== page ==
Volume XXXIX-B1
Int. Arch. Photogramm. Remote Sens. Spatial Inf. Sci., XXXIX-B1, 67-70, 2012
https://doi.org/10.5194/isprsarchives-XXXIX-B1-67-2012
© Author(s) 2012. This work is distributed under
the Creative Commons Attribution 3.0 License.
Int. Arch. Photogramm. Remote Sens. Spatial Inf. Sci., XXXIX-B1, 67-70, 2012
https://doi.org/10.5194/isprsarchives-XXXIX-B1-67-2012
© Author(s) 2012. This work is distributed under
the Creative Commons Attribution 3.0 License.

  23 Jul 2012

23 Jul 2012

SURFACE COMPLEXITY COMPONENT OF LIDAR POINT CLOUD ERROR CHARACTERIZATION

C. Toth and D. Grejner-Brzezinska C. Toth and D. Grejner-Brzezinska
  • The Center for Mapping, The Ohio State University, 470 Hitchcock Hall, 2070 Neil Avenue, Columbus, OH 43210, USA

Keywords: Airborne LiDAR, DEM, Point cloud, Surface complexity, Accuracy/Error Assessment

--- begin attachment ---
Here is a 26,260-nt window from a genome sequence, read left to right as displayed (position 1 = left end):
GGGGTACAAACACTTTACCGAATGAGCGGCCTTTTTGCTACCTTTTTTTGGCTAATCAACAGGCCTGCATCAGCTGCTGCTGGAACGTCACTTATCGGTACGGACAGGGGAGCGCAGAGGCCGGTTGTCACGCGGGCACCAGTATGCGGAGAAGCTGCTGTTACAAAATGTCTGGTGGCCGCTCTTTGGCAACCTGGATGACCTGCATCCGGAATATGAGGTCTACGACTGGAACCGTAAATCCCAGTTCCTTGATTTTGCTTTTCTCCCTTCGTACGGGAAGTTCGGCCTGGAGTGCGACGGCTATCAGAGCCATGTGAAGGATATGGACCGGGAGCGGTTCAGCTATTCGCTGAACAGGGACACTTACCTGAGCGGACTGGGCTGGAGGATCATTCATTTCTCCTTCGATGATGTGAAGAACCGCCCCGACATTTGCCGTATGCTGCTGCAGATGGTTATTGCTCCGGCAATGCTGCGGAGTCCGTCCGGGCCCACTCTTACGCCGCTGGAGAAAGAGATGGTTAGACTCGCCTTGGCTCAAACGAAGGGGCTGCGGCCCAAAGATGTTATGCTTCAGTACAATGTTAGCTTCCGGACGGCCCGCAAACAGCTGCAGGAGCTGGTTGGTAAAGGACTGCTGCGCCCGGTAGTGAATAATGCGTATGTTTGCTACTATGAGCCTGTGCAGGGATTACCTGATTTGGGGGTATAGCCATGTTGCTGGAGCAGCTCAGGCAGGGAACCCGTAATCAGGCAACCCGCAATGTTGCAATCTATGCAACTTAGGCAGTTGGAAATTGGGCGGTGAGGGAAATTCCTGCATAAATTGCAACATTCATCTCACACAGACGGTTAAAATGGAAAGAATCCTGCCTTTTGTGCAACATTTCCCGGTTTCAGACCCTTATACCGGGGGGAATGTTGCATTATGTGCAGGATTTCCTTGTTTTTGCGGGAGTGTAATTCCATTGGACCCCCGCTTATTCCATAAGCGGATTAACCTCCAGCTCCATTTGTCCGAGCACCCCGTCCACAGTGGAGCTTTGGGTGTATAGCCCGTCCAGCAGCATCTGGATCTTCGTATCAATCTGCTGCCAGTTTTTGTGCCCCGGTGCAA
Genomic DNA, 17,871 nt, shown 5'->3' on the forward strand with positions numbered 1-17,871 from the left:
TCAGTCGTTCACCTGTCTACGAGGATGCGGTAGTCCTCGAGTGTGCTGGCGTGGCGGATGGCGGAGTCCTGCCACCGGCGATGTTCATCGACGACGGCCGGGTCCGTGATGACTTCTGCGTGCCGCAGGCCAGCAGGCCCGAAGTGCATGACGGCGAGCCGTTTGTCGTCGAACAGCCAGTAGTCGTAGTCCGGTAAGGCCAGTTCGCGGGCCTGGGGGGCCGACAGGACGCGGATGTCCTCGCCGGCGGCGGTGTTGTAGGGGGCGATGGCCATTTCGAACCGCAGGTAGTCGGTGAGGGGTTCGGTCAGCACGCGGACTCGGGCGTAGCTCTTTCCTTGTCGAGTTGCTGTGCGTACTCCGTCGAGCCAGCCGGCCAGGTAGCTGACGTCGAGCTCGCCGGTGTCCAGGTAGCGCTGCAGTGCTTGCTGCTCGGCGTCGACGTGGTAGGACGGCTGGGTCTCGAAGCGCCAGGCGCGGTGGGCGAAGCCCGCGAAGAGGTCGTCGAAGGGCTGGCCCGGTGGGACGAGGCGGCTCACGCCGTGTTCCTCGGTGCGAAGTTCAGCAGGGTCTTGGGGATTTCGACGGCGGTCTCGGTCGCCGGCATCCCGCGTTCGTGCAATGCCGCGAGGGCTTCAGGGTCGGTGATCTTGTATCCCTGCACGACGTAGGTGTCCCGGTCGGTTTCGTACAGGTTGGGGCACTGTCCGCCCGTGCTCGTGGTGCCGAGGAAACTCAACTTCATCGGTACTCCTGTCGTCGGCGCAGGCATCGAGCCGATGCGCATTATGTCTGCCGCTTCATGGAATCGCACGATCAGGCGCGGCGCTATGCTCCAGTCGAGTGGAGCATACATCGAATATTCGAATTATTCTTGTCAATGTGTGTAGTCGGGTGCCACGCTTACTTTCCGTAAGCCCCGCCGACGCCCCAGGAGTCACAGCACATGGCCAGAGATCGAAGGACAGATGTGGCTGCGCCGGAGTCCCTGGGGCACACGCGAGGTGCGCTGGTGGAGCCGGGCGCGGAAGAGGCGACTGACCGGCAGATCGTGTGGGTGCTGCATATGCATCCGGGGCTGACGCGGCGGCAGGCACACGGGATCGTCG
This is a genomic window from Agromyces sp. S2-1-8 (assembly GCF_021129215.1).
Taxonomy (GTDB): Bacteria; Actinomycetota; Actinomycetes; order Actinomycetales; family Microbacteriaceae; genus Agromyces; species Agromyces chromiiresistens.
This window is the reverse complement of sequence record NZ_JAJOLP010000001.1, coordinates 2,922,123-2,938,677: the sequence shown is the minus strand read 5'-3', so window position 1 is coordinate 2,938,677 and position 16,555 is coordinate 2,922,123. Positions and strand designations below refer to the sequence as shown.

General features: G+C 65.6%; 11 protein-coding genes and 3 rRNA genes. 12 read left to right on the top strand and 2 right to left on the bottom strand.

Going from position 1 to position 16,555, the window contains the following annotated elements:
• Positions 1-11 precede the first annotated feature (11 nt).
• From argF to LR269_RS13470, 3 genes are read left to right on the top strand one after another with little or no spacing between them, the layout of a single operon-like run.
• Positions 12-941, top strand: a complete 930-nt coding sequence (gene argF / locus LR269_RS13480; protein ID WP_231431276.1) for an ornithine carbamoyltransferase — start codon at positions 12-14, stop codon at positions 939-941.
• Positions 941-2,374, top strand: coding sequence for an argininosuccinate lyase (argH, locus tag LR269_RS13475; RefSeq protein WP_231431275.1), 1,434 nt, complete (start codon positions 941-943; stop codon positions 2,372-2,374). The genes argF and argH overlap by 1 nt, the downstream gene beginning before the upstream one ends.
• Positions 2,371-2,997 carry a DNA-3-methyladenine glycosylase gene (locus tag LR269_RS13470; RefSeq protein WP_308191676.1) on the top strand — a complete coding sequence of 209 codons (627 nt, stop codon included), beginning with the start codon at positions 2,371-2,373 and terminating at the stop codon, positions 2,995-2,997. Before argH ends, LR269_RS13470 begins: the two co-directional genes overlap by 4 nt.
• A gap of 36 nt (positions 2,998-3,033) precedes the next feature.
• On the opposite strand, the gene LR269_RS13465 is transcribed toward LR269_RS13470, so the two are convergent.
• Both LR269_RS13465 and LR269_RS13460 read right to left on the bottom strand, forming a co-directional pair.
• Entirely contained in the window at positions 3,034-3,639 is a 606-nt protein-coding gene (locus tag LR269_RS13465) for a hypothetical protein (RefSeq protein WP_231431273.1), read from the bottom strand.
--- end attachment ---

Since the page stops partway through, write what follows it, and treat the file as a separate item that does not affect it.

Abstract. There are several data product characterization methods to describe LiDAR data quality. Typically based on guidelines developed by government or professional societies, these techniques require the statistical analysis of vertical differences at known checkpoints (surface patches) to obtain a measure of the vertical accuracy. More advanced methods attempt to also characterize the horizontal accuracy of the LiDAR point cloud, using measurements at LiDAR-specific targets or other man-made objects that can be distinctly extracted from both horizontal and vertical representation in the LiDAR point cloud. There are two concerns with these methods. First, the number of check points/features is relatively small with respect to the point cloud size that is typically measured, at least, in millions. Second, these locations are usually selected in relatively benign areas, such as hard flat surfaces at easily accessible locations. The problem with this characterization is that it is not likely that a statistically representative analysis can be obtained from a limited number of points at locations that may not properly represent the overall object space composition. There is an ongoing effort to address these issues, and some of the newer methods to characterize LiDAR data include an average points spacing measure, computed from the LiDAR point cloud. Clearly, it is an important step forward but it ignores the surface complexity. The objective of this study is to elaborate only on the requirements for adequate surface representation in combination with the LiDAR error characterization techniques to identify the relation between the two surfaces, the measured and reference (ideal), and thus, to support better LiDAR or, in general, point cloud error characterization.